This study presents intimate relationships of undergraduate students within interpersonal networks. It analyzed resource acquisition performed between individuals in the network from the point of view of each centric individual. The description of intimate interpersonal networks used Psychological Distance Map (PDM), and the patterns of resource acquisition prescribed by the psychological distance between an individual and other, which show how the degree of intimacy were classified. Also the structural types of networks, which were determined by the intimacy range and the number of network members, and its relationship with the pattern of resource acquisition prescribed by the degree of intimacy were examined. Results showed that there are four patterns of acquisitions extracted from the combinations of mainly two cases one is the acquisition of resources from more intimate individuals, and another is the acquisition from individuals of moderate-degree of intimacy. And the relationships with the structural types of networks showed some correlation with some acquisition type of resource. This suggests that the structural types of networks have different meaning in every pattern of interpersonal networks use.
The purpose of the study was to create a Japanese version of Pryor (1987) "Likelihood to Sexual Harassment scale" (LSH scale) and to assess its reliability and determinants. The scale meas ures differences among individuals regarding their likelihood of carrying out sexual harassment. Japanese male undergraduate students (N=192) completed questionnaires on the LSH scale and sexual attitudes (i.e., sex role stereotyping, adversarial sexual beliefs, sexual conservatism, and acceptance of interpersonal violence). The results of principal component analysis and alpha coefficients showed the high reliability of the scale. Japanese male participants who had hostile attitudes to women produced high scores of the LSH scale. In addition, the LSH scores were higher in male participants who evaluated as trivial, rather than severe, behaviors that considered as sexual harassment in Japan and who anticipated sexual attraction to be women's sex role.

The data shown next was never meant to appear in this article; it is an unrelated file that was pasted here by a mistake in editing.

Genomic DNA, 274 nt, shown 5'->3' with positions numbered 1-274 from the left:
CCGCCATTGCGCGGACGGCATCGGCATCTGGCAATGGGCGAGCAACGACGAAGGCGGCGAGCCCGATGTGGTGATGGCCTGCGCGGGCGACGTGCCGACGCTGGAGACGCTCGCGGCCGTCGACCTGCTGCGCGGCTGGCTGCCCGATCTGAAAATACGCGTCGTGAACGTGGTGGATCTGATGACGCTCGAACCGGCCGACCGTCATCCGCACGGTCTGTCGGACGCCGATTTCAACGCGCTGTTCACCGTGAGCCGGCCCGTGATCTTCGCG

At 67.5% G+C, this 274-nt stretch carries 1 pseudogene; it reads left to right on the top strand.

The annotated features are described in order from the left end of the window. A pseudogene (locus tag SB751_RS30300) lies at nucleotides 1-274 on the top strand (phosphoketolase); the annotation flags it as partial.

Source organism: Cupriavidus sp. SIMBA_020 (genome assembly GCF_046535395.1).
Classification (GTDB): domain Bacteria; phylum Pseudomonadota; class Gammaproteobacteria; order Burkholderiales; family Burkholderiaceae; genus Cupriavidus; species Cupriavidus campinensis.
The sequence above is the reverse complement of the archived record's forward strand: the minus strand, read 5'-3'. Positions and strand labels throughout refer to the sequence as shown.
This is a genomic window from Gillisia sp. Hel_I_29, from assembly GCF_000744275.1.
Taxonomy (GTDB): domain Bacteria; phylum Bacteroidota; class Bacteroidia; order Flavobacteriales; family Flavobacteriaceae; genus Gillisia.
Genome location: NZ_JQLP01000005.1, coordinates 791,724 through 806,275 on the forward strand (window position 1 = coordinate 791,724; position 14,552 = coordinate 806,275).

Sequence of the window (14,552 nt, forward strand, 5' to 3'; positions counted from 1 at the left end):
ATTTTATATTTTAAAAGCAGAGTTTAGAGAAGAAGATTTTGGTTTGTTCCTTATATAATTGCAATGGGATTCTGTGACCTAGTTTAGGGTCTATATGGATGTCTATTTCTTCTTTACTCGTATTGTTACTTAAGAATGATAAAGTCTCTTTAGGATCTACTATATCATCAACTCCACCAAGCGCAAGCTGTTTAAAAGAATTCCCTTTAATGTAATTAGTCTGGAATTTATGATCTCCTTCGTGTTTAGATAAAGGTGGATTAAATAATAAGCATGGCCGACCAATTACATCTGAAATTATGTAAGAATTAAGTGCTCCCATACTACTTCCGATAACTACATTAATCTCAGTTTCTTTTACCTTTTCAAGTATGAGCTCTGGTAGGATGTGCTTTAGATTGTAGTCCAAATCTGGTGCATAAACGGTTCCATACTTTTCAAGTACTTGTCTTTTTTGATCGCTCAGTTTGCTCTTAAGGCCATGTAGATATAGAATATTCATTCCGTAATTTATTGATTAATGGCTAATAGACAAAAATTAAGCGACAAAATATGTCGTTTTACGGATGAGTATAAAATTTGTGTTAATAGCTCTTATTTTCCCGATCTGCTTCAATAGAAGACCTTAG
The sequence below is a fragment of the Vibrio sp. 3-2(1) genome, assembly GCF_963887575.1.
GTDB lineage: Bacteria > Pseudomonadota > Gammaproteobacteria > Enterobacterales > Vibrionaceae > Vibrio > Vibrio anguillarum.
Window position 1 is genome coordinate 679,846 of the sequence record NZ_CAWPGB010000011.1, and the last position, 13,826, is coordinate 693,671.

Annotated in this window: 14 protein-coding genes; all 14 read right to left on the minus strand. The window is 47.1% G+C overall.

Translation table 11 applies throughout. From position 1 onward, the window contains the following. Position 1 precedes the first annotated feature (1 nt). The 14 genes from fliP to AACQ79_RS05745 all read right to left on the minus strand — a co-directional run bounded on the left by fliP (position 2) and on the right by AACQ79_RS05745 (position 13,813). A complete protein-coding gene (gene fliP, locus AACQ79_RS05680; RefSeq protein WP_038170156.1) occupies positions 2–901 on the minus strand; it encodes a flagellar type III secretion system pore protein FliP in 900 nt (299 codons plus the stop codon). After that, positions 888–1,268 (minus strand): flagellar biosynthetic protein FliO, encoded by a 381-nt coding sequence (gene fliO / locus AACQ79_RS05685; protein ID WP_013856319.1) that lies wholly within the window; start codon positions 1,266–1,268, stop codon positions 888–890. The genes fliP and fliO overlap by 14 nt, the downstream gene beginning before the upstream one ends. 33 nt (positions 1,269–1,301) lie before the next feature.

"Extended self" is defined as "the aggregation of all obiects that people regard as a part of themselves; for example, their body parts, parents, friends, pet animals, job, social roles, etc." The purposes of this study were 1) to investigate the emotional reaction of involuntary loss of the extended self, that is, "material possessions" and 2) to examine the structure of "extended self" and its relation to the values attached to the possessions. We collected samples from the victims of the 1995 Hanshin Earthquake (209 university students) and the 1994 Northridge Earthquake (87 university students). The questionnaire asked them to describe what kind of favorite possessions they lost, the emotions when they lost them, the values they attached to the possessions and to what extent they regarded the external objects as a part of themselves. The results showed both similarities and differences between the victims of two earthquakes. The main findings were as follows: 1) Most victims of both earthquakes showed a similar emotional reaction, that is, "sadness" to the loss of important possessions. 2) For the values they attached to their lost possessions, "functional value," "emotional value," "self-presentational value," and "symbolic value of relationship" were extracted. 3) The more emotional value the victims of the Hanshin Earthquake gave to their possessions, on the other hand, the more self-presentational value the victims of the Northridge Earthquake gave to their possessions, the more the victims of both earthquake regarded their possession as a part of extended self.